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Lancet. 2011 Nov 12;378(9804):1699-706. doi: 10.1016/S0140-6736(11)61485-2. Epub 2011 Oct 11.

Implementation of evidence-based treatment protocols to manage fever, hyperglycaemia, and swallowing dysfunction in acute stroke (QASC): a cluster randomised controlled trial.

Author information

1
Nursing Research Institute, St Vincent's & Mater Health Sydney and School of Nursing, Australian Catholic University, NSW, Australia. sandy.middleton@acu.edu.au

Abstract

BACKGROUND:

We assessed patient outcomes 90 days after hospital admission for stroke following a multidisciplinary intervention targeting evidence-based management of fever, hyperglycaemia, and swallowing dysfunction in acute stroke units (ASUs).

METHODS:

In the Quality in Acute Stroke Care (QASC) study, a single-blind cluster randomised controlled trial, we randomised ASUs (clusters) in New South Wales, Australia, with immediate access to CT and on-site high dependency units, to intervention or control group. Patients were eligible if they spoke English, were aged 18 years or older, had had an ischaemic stroke or intracerebral haemorrhage, and presented within 48 h of onset of symptoms. Intervention ASUs received treatment protocols to manage fever, hyperglycaemia, and swallowing dysfunction with multidisciplinary team building workshops to address implementation barriers. Control ASUs received only an abridged version of existing guidelines. We recruited pre-intervention and post-intervention patient cohorts to compare 90-day death or dependency (modified Rankin scale [mRS] ≥2), functional dependency (Barthel index), and SF-36 physical and mental component summary scores. Research assistants, the statistician, and patients were masked to trial groups. All analyses were done by intention to treat. This trial is registered at the Australia New Zealand Clinical Trial Registry (ANZCTR), number ACTRN12608000563369.

FINDINGS:

19 ASUs were randomly assigned to intervention (n=10) or control (n=9). Of 6564 assessed for eligibility, 1696 patients' data were obtained (687 pre-intervention; 1009 post-intervention). Results showed that, irrespective of stroke severity, intervention ASU patients were significantly less likely to be dead or dependent (mRS ≥2) at 90 days than control ASU patients (236 [42%] of 558 patients in the intervention group vs 259 [58%] of 449 in the control group, p=0·002; number needed to treat 6·4; adjusted absolute difference 15·7% [95% CI 5·8-25·4]). They also had a better SF-36 mean physical component summary score (45·6 [SD 10·2] in the intervention group vs 42·5 [10·5] in the control group, p=0·002; adjusted absolute difference 3·4 [95% CI 1·2-5·5]) but no improvement was recorded in mortality (21 [4%] of 558 in intervention group and 24 [5%] of 451 in the control group, p=0·36), SF-36 mean mental component summary score (49·5 [10·9] in the intervention group vs 49·4 [10·6] in the control group, p=0·69) or functional dependency (Barthel Index ≥60: 487 [92%] of 532 patients vs 380 [90%] of 423 patients; p=0·44).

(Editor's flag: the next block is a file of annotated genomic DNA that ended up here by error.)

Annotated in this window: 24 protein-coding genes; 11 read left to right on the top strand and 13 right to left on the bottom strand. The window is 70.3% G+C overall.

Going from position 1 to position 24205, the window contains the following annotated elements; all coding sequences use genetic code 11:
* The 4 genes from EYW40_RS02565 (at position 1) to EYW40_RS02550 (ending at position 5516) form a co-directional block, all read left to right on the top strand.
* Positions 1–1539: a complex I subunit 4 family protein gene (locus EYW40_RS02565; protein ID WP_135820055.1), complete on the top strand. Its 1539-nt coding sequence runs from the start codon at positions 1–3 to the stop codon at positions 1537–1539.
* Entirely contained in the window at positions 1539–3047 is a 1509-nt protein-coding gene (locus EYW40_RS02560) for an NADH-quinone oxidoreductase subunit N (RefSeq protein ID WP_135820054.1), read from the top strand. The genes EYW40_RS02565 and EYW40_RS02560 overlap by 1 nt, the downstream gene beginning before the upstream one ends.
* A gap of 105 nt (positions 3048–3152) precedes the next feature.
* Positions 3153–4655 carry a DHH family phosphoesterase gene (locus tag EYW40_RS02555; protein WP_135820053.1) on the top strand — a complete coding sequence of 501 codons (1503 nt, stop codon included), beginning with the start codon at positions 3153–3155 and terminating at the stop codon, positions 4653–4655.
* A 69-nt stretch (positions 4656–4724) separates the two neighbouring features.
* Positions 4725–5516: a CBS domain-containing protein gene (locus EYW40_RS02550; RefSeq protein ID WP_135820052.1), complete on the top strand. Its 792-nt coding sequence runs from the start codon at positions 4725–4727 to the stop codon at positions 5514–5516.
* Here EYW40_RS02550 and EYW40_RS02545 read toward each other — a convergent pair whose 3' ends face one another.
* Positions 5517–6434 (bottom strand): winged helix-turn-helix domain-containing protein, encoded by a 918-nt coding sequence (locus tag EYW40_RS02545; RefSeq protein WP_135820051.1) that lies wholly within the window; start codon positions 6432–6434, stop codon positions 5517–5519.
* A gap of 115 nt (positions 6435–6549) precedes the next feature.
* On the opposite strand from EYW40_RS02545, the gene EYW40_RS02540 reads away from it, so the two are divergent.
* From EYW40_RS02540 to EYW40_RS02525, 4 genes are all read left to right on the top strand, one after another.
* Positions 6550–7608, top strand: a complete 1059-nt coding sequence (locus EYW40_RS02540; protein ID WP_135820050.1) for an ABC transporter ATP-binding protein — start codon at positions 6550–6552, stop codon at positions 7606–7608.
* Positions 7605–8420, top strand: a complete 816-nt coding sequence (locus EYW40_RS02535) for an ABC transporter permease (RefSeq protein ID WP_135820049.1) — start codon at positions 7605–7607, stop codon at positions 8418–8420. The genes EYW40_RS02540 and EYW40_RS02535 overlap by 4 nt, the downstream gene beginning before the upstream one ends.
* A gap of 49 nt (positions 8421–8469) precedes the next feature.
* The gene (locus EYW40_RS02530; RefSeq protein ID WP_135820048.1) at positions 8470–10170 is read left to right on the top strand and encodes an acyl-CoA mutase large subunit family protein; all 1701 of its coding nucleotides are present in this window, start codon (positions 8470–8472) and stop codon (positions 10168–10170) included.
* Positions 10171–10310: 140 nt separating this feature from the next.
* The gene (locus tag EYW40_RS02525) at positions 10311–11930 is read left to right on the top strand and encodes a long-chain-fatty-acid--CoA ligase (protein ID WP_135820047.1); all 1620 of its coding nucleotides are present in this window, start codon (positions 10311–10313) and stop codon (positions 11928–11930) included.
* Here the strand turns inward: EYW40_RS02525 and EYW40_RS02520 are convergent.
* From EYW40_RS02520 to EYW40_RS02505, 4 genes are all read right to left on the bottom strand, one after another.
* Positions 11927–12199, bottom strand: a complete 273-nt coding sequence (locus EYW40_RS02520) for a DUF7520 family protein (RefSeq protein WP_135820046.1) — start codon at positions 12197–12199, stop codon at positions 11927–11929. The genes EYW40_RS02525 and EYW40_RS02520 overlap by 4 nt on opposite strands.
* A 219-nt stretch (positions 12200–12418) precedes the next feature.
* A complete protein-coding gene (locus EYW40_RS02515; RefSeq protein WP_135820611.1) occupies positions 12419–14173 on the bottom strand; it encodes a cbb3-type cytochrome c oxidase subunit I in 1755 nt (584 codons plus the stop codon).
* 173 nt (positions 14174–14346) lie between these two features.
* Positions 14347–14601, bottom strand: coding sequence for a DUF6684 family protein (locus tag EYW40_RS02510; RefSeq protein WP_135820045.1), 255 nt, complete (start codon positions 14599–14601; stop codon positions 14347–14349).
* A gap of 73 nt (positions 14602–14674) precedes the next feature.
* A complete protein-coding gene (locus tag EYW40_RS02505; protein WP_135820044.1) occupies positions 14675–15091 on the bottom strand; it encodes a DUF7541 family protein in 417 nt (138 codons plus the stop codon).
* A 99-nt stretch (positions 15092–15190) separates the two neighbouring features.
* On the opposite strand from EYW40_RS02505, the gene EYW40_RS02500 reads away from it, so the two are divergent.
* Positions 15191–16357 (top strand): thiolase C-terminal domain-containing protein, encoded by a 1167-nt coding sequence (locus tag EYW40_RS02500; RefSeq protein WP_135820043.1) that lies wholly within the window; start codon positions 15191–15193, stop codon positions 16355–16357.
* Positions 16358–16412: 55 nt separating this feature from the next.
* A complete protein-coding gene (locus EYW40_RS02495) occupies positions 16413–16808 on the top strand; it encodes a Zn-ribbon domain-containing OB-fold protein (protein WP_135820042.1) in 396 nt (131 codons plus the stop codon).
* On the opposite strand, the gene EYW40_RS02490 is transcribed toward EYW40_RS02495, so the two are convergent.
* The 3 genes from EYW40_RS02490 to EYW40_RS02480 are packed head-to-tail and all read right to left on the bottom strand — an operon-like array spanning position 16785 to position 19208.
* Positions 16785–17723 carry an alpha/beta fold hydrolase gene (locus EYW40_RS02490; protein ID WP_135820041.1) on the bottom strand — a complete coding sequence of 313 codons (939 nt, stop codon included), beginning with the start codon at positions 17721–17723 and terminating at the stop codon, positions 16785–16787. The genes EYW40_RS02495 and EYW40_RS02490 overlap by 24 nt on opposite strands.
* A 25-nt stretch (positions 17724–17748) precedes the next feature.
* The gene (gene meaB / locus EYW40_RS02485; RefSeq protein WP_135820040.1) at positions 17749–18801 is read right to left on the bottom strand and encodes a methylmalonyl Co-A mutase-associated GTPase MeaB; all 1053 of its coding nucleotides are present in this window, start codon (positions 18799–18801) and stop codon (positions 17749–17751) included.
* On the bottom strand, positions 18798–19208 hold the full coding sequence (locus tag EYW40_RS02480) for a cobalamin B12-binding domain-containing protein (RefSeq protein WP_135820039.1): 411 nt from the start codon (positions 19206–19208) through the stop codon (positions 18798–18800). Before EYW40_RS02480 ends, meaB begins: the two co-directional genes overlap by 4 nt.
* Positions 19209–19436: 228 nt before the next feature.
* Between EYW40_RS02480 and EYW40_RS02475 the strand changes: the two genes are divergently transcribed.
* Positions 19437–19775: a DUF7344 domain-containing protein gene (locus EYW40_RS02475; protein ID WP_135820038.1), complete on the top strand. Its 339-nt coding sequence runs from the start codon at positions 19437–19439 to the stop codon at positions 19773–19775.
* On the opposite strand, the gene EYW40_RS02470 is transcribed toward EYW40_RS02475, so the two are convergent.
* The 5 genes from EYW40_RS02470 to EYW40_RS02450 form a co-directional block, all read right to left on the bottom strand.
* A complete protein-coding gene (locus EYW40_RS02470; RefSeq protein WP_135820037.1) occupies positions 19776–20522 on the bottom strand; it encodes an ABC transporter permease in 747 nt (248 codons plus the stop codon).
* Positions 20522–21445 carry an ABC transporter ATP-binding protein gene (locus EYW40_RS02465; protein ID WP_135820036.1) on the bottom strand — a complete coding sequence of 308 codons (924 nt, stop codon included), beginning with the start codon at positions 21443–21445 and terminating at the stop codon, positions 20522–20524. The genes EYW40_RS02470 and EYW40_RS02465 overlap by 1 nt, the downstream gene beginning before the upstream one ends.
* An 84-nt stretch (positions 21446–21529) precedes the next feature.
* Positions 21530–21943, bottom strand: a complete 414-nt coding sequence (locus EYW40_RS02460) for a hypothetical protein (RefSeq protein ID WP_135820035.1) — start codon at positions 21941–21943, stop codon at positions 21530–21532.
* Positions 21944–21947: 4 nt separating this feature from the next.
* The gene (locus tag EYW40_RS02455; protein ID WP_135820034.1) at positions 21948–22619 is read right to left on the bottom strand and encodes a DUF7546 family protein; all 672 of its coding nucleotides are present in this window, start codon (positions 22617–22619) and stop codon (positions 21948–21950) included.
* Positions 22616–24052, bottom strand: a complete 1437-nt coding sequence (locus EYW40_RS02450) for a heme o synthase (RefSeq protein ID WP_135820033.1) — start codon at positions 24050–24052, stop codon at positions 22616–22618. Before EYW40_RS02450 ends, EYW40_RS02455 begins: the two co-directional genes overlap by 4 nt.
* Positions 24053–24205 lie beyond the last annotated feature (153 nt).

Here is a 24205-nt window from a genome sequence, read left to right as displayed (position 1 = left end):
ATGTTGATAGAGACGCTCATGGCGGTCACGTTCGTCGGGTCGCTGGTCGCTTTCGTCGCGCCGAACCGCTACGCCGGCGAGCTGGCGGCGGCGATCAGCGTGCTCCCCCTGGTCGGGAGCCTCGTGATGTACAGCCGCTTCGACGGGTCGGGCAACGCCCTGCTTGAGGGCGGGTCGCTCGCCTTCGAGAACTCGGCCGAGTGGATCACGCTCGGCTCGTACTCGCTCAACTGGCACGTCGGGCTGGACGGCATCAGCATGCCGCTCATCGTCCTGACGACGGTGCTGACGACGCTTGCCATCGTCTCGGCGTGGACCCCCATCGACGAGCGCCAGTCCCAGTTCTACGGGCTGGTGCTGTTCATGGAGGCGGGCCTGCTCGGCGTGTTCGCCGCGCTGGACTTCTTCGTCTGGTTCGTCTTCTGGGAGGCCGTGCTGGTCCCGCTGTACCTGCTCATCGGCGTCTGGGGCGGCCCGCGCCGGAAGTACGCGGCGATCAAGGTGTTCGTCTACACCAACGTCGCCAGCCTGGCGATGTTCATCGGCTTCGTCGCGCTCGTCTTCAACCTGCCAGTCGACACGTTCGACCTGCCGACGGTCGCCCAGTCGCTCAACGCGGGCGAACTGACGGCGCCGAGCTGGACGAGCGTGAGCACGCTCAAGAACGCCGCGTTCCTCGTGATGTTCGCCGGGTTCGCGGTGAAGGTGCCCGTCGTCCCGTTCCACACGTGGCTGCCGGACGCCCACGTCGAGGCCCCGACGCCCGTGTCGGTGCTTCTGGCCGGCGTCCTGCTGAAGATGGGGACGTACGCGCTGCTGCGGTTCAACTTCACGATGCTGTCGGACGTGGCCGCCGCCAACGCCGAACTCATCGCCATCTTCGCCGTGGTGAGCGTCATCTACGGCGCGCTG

INTERPRETATION:

Implementation of multidisciplinary supported evidence-based protocols initiated by nurses for the management of fever, hyperglycaemia, and swallowing dysfunction delivers better patient outcomes after discharge from stroke units. Our findings show the possibility to augment stroke unit care.

FUNDING:

National Health & Medical Research Council ID 353803, St Vincent's Clinic Foundation, the Curran Foundation, Australian Diabetes Society-Servier, the College of Nursing, and Australian Catholic University.

PMID:
21996470
DOI:
10.1016/S0140-6736(11)61485-2
[Indexed for MEDLINE]
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